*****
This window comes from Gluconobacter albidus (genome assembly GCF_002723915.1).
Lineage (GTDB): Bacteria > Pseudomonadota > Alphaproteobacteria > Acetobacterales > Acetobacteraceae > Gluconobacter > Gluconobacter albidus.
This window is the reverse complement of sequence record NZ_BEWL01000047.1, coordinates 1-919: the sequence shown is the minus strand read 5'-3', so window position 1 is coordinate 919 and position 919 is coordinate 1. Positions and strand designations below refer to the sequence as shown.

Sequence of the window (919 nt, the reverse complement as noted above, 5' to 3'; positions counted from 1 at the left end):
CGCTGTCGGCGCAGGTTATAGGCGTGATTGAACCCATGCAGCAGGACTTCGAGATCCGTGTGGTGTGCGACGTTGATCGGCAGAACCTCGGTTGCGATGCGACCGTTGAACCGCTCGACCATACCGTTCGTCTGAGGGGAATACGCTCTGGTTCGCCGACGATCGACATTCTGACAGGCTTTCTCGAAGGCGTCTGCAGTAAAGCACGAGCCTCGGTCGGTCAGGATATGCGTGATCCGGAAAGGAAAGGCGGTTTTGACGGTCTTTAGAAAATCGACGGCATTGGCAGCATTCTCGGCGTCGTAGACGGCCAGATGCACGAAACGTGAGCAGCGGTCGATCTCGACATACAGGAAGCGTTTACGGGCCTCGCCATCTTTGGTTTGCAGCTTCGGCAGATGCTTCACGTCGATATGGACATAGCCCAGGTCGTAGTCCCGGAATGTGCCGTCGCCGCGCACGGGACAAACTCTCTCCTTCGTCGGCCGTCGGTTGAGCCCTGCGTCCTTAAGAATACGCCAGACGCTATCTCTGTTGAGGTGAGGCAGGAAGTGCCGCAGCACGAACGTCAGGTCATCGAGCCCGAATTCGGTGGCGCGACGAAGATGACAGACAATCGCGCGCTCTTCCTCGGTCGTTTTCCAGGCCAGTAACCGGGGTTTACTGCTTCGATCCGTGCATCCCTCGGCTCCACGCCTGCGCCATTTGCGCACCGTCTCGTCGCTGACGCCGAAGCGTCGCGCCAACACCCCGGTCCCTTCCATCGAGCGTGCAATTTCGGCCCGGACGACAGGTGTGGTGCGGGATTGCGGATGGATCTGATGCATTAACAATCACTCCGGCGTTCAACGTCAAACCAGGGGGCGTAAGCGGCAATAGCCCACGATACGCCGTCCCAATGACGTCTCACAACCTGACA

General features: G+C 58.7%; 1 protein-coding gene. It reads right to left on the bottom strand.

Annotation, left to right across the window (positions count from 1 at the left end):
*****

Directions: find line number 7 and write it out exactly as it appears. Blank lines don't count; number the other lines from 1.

Annotation, left to right across the window (positions count from 1 at the left end):